Puerto Rico Still Lacks Necessary Aid


The United States must help Puerto Rico as it recovers from natural disasters under a corrupt government. (Courtesy of Twitter)

In 2017, Hurricane Maria ravaged the island of Puerto Rico and altered the lives of nearly three million citizens. The disaster caused countless forms of physical destruction to the island and its people, including its cultural history, rainforests, homes and power source.

On top of these hardships, the people of Puerto Rico were subjected to a corrupt government, making restoration of everyday life on the island even more difficult. In addition to rebuilding their homes and lives, the people of Puerto Rico gathered on the streets of Old San Juan to protest their governor at the time, Ricardo Rossello. In Aug. 2019, Rossello officially resigned, giving the public a feeling of political hope and a moment of peace.

That moment ended in the last 30 days when earthquakes and aftershocks shook the island, destroying the recently rebuilt lives of many of its inhabitants. These earthquakes were so destructive that the entire island was left without power yet again, and Puerto Rico declared a state of emergency. 

They were in need of aid from their new governor Wanda Vazquez and the government they attempted to reform. The people were let down once again when a warehouse of unused disaster relief aid was found collecting dust in Ponce, a city in southern Puerto Rico.

Governor Wanda Vazquez was accused of having knowledge of this warehouse and its supplies, some of which had been there since Hurricane Maria two years ago. The people lined the streets of Old San Juan once again to protest for the resignation of the second governor in a year.

Since the incompetence of the Puerto Rican government has rendered the island in need of responsibly managed aid, President Trump has assigned the U.S. Department of Housing and Urban Development (HUD) to monitor how the funds are used. While this is a productive method for managing fiscal aid, based on the recent displays of political corruption, these limits may be destructive for the people of Puerto Rico.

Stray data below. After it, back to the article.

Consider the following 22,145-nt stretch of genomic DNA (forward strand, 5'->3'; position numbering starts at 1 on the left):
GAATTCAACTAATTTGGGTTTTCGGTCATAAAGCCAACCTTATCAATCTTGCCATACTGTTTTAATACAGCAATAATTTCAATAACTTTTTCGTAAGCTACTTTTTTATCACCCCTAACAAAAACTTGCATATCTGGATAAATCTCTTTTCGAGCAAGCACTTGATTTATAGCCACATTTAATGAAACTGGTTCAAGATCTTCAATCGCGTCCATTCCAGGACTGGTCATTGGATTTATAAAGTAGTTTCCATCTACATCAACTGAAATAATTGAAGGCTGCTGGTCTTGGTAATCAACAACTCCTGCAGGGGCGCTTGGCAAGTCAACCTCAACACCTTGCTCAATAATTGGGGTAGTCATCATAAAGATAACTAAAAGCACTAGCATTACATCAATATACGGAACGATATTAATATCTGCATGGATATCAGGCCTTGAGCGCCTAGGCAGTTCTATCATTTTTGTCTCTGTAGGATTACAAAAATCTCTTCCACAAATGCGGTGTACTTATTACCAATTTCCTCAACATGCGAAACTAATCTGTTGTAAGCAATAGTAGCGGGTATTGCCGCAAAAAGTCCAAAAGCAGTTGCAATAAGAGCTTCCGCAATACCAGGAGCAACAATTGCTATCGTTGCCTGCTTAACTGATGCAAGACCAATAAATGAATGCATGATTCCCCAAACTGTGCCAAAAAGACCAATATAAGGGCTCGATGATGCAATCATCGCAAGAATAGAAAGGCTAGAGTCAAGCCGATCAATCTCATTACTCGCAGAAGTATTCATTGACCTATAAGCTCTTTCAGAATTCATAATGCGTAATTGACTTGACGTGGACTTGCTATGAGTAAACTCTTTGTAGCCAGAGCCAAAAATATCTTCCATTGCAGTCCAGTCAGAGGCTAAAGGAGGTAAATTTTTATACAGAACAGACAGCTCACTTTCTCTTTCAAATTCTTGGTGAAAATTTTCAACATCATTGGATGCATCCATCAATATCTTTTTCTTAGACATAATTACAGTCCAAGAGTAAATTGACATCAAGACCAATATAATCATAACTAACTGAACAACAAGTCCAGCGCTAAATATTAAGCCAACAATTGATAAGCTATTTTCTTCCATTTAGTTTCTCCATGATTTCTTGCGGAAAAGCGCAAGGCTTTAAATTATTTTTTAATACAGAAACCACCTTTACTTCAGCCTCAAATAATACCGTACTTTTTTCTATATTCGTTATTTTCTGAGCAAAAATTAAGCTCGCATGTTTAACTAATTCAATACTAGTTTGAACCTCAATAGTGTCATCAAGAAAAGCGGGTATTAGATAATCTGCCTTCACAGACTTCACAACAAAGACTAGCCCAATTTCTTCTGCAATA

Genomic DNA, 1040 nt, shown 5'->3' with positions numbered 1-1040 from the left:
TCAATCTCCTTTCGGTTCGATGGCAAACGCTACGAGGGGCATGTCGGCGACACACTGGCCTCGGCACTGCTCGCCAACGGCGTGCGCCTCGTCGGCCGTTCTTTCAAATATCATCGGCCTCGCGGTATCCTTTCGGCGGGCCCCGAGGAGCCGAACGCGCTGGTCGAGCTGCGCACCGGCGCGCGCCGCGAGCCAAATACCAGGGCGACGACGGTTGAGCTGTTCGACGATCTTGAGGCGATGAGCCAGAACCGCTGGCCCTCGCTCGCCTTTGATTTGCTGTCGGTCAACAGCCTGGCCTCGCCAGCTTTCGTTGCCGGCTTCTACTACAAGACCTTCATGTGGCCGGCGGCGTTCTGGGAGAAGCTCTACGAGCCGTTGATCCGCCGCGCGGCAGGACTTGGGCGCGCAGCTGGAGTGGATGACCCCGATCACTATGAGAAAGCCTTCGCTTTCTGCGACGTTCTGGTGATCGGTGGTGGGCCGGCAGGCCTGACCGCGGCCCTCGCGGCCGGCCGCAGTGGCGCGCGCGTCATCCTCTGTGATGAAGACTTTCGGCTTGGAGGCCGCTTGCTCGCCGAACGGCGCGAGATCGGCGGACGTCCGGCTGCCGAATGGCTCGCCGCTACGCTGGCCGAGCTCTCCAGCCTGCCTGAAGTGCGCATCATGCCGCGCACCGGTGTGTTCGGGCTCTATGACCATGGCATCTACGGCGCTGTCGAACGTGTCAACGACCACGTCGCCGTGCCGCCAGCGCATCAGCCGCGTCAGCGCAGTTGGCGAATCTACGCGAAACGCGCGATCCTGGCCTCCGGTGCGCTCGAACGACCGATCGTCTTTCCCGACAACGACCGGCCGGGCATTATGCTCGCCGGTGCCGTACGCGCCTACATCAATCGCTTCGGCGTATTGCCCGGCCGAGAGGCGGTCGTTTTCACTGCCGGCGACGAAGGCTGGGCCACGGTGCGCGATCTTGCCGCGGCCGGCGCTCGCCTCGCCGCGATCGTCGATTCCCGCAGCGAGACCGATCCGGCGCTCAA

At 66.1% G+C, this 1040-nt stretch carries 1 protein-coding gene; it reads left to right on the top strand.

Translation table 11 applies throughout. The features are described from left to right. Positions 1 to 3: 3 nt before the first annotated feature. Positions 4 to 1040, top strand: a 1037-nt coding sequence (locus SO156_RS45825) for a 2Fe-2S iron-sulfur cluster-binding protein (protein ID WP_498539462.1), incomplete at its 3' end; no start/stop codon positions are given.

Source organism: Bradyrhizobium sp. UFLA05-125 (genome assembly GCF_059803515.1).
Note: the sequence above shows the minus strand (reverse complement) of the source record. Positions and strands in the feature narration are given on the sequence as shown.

“Given the Puerto Rico government’s alleged corruption, fiscal irregularities and mismanagement, we will appoint a Federal Financial Monitor to oversee the disbursement of all HUD disaster recovery funds,” said HUD Secretary Ben Carson.

On the one hand, these limitations protect taxpayers and ensure the deliverance of aid to the people who need it most. On the other hand, it delays the distribution of that aid. Therefore, this restriction could harm the citizens of Puerto Rico more than help them if the process is not expedited. 

The U.S. government cannot be lackadaisical with this process. Puerto Rico needs help right now. Since we cannot know how hastily HUD will handle this dilemma, it has never been more important for public officials and the American people to help Puerto Ricans in whatever ways they can.

New York City government officials recognize this need and have begun to take important steps toward helping Puerto Rico beyond the influence of the federal government. 

Bronx Councilmember Ritchie Torres is proposing a bill that would create an Office of Puerto Rico-New York City affairs for the purpose of “expressing our solidarity” with the people of Puerto Rico as well as helping to house the displaced citizens of Puerto Rico in New York City. 

New York Governor Andrew Cuomo also announced that the New York Power Authority deployed electric utility experts to assist with the Puerto Rico electrical power grid. This grid has failed the island multiple times and needs serious maintenance, so this aid will do a great deal for the people and will help bring the island to where it was before disaster struck.

Additionally, Governor Cuomo has sent a team of bilingual mental health professionals to help with an extremely important, yet often overlooked, aspect of disaster: mental stability after trauma.

“The people of Puerto Rico have been through hell, and while the federal administration abdicated its responsibility to help American citizens during difficult times, New York is continuing to step up to provide assistance,” said Governor Cuomo.

These are vital and progressive steps, but there is much to be done by the citizens of New York beyond our governor’s or councilmember’s activism.

I had the pleasure of visiting the island of Puerto Rico just days before the first high-grade earthquake this year struck in early January. I was enthralled by the culture of the place, and I tried to take as much of it in as I could in the short that I was there. The most striking aspect of my trip was how the island still struggles to repair itself after Hurricane Maria, which took place almost three years ago. Historic and cultural sites were not spared by the hurricane, and neither was the rainforest and all of its inhabitants. The people of Puerto Rico have struggled significantly with every aspect of the place they call home. 

What stunned me, though, were the attitudes of every Puerto Rican I met during my trip. Despite what they have been through, an overwhelming sense of strength, resilience and heritage remains. In honor of this, the government must make effective change.

Erica Stanley, FCRH ’22, is a classic civilizations major from Fairfax, Virginia.